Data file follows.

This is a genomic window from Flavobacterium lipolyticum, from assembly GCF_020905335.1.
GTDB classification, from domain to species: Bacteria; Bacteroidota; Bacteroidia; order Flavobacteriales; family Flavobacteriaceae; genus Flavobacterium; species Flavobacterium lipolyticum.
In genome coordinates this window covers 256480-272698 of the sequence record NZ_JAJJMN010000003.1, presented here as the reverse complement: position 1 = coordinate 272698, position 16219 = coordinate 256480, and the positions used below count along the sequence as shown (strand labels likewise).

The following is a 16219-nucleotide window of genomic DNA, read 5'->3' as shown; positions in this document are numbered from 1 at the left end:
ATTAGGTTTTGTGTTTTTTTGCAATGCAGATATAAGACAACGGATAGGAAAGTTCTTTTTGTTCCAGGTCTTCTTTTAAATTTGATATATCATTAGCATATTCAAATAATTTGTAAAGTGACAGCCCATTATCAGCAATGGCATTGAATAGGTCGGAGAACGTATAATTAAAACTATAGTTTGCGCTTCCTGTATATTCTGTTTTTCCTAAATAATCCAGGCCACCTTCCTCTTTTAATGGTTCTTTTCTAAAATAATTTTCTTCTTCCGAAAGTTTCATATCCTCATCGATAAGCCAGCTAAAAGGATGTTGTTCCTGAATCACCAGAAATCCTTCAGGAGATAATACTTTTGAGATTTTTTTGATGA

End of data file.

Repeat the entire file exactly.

This is a genomic window from Flavobacterium lipolyticum, from assembly GCF_020905335.1.
GTDB classification, from domain to species: Bacteria; Bacteroidota; Bacteroidia; order Flavobacteriales; family Flavobacteriaceae; genus Flavobacterium; species Flavobacterium lipolyticum.
In genome coordinates this window covers 256480-272698 of the sequence record NZ_JAJJMN010000003.1, presented here as the reverse complement: position 1 = coordinate 272698, position 16219 = coordinate 256480, and the positions used below count along the sequence as shown (strand labels likewise).

The following is a 16219-nucleotide window of genomic DNA, read 5'->3' as shown; positions in this document are numbered from 1 at the left end:
ATTAGGTTTTGTGTTTTTTTGCAATGCAGATATAAGACAACGGATAGGAAAGTTCTTTTTGTTCCAGGTCTTCTTTTAAATTTGATATATCATTAGCATATTCAAATAATTTGTAAAGTGACAGCCCATTATCAGCAATGGCATTGAATAGGTCGGAGAACGTATAATTAAAACTATAGTTTGCGCTTCCTGTATATTCTGTTTTTCCTAAATAATCCAGGCCACCTTCCTCTTTTAATGGTTCTTTTCTAAAATAATTTTCTTCTTCCGAAAGTTTCATATCCTCATCGATAAGCCAGCTAAAAGGATGTTGTTCCTGAATCACCAGAAATCCTTCAGGAGATAATACTTTTGAGATTTTTTTGATGA